Various slow release polymeric devies have been developed in recent years for the controlled delivery of drugs, foods and pesticides. Using these devices, drugs can be released at constant, predictable rates in the human body. In comparison to traditional drug delivery methods, such as pills or injections, slow release polymeric devices have some distinct advantages. For example, it is thereby possible to maintain constant drug levels in the blood. Slow release polymers also provide a means for localized drug administration. Most drugs taken orally or otherwise must migrate throughout the entire body to reach their site of action. This often requires a high systemic dose to achieve the necessary local dose. With controlled-release implants, a continuous local level of drug can be maintained without distribution to other tissue or organs, where it could cause harm. By eliminating the high initial drug levels associated with conventional dosage forms, and maintaining drug levels in a therapeutically desired range, one can minimize side effects. Controlled drug delivery also reduces the need for follow-up care since a single controlled release dose can last for long periods of time. Other advantages include the preservation of volatile medications and drugs that are rapidly metabolized by the body, which must otherwise be given in high quantities and multiple doses. Controlled-release systems can protect the drug from degradation and allow it to be continuously released in unaltered form. This is particularly important for substances that are very expensive.
Another problem alleviated by controlled release compositions is in the handling and administration of the drug by the patient. Patient compliance is often difficult to achieve, particularly with a neurological disease such as Parkinson's disease, where depression and intellectual deterioration are common.
For these reasons, it is desirable to provide a controlled drug release system for use in treating nervous system disorders. Despite the use of controlled drug delivery systems in the treatment of a variety of diseases, including malignancy, and metabolic defects such as diabetes, it has never been directly applied to the treatment of nonmalignant nervous disorders, including ischemic, metabolic, congenital or degenerative disorders, wherein the purpose is to replace lost function or prevent defective function. This is despite the fact that the technology for encapsulating bioactive compounds within a polymeric device has been known for a long time and people have suggested that such devices might be useful for treatment of nervous disorders.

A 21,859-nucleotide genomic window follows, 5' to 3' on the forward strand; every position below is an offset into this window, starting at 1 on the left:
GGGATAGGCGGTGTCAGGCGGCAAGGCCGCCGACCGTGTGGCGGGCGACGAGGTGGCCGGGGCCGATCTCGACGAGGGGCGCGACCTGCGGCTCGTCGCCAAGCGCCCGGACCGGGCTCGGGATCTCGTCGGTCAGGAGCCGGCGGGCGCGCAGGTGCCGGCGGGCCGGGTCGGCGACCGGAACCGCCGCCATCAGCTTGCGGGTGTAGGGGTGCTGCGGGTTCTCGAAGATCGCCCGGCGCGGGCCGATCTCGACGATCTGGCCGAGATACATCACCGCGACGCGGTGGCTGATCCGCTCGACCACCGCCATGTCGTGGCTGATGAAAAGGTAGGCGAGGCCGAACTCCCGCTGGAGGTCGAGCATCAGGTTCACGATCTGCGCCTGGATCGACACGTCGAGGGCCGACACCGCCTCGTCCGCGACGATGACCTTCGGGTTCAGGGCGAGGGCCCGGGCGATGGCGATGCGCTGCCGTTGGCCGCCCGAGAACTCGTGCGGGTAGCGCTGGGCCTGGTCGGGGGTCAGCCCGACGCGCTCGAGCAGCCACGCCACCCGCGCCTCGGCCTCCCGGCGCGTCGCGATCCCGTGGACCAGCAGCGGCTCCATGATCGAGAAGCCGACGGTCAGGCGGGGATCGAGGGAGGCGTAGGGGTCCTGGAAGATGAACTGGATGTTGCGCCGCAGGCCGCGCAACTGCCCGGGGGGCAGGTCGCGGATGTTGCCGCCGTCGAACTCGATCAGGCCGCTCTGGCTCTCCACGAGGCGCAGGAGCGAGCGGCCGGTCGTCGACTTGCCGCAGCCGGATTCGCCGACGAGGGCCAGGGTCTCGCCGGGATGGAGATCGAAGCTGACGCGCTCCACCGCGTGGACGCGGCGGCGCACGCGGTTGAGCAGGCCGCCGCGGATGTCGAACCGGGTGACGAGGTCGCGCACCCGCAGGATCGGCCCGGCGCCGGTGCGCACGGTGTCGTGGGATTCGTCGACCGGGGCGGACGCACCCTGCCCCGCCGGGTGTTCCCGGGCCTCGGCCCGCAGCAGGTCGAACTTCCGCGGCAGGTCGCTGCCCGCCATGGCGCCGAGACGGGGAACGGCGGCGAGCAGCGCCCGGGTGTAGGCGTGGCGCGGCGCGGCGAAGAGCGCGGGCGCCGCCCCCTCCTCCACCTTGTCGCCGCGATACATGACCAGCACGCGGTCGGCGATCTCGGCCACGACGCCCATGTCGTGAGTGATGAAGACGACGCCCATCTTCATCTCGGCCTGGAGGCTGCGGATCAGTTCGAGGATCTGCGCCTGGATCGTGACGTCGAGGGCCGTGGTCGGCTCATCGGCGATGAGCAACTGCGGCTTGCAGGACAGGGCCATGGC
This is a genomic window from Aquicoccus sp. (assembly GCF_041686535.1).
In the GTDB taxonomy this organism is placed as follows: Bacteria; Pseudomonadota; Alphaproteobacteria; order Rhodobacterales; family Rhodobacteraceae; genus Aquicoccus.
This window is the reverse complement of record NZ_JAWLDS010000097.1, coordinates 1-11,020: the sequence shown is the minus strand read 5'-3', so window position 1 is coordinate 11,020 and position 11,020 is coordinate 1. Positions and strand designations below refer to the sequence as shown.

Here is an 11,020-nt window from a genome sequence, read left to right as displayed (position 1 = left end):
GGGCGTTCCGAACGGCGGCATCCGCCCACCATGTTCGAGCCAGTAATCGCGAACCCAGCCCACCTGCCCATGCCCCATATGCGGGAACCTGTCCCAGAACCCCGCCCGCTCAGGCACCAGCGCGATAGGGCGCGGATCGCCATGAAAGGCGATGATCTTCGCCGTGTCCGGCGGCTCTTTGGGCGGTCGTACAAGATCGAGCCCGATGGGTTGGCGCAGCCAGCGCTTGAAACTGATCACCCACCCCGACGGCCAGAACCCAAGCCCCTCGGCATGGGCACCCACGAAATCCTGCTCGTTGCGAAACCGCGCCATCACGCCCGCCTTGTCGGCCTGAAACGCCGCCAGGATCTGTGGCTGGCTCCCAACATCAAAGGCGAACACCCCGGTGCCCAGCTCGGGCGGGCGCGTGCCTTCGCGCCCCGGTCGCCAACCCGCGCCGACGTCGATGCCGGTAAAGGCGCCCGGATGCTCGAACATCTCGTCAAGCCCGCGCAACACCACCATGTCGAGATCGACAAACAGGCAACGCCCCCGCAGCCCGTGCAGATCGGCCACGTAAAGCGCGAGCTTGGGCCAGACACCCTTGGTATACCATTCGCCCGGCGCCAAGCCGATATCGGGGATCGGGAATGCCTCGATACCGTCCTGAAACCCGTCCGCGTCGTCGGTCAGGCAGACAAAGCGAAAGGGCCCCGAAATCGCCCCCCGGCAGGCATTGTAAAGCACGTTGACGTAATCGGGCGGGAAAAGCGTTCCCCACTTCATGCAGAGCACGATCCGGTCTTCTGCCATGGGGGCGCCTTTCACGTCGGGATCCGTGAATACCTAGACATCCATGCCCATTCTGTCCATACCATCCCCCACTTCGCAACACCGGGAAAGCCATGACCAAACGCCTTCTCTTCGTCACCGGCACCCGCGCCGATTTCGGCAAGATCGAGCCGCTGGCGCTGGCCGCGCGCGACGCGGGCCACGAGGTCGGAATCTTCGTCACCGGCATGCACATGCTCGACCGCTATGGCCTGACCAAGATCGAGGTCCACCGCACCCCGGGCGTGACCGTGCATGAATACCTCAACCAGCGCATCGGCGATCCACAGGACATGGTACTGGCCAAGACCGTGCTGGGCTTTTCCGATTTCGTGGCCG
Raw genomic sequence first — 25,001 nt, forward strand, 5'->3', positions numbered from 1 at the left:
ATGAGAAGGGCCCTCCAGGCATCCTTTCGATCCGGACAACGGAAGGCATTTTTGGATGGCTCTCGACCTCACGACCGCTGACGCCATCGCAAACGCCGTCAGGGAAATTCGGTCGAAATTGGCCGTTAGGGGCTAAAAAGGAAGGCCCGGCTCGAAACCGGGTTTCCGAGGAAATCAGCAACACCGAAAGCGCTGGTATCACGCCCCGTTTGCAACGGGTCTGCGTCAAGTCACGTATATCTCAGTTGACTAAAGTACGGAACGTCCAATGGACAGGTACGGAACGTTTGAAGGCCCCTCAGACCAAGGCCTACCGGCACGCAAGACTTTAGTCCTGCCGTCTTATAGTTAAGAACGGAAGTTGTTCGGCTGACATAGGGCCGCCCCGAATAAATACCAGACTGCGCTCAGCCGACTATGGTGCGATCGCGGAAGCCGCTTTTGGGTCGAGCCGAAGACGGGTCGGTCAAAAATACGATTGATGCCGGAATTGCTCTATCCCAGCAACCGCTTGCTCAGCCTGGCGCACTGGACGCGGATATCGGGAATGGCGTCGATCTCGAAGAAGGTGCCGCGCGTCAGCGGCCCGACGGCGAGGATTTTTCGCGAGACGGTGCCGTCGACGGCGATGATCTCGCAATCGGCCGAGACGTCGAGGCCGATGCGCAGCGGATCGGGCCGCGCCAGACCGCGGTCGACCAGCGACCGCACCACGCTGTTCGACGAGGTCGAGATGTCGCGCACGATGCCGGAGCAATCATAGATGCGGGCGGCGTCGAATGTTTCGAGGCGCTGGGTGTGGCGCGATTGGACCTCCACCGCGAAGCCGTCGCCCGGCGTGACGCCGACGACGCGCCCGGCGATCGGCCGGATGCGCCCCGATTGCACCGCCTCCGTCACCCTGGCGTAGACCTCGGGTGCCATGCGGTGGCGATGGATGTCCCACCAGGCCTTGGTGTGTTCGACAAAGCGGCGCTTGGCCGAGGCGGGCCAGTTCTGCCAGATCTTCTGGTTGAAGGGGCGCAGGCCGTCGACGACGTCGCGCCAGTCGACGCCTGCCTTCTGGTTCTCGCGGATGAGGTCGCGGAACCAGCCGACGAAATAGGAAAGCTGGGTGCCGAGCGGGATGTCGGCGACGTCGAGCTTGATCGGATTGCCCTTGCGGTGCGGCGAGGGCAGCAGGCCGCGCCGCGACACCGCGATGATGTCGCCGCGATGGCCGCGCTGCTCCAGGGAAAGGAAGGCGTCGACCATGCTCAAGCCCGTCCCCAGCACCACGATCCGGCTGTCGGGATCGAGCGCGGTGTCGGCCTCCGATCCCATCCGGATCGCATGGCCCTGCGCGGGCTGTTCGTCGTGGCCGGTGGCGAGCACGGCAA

There are a number of reasons why this technology has not been successfully reduced to practice, including the complexity of the nervous system, the difficulties in delivery of substances to the nervous system, especially the brain, and the differences in response of individual patients to drugs delivered locally at a constant rate and dosage rather than in discrete doses via the circulatory system. An example of a prior art polyanhydride drug delivery device is taught by U.S. Pat. No. 3,625,214 to Higuchi. This device consists of a spirally wound layer of biodegradable polymer overlaid with drug which is released as the polymer degrades. Although it is noted that a variety of configurations can be used to achieve a desired release pattern, there is no teaching of how to treat neural disorders where the goal is to replace or supplement the biological function of the cells, not just to introduce a substance having a particular effect when administered by conventional means.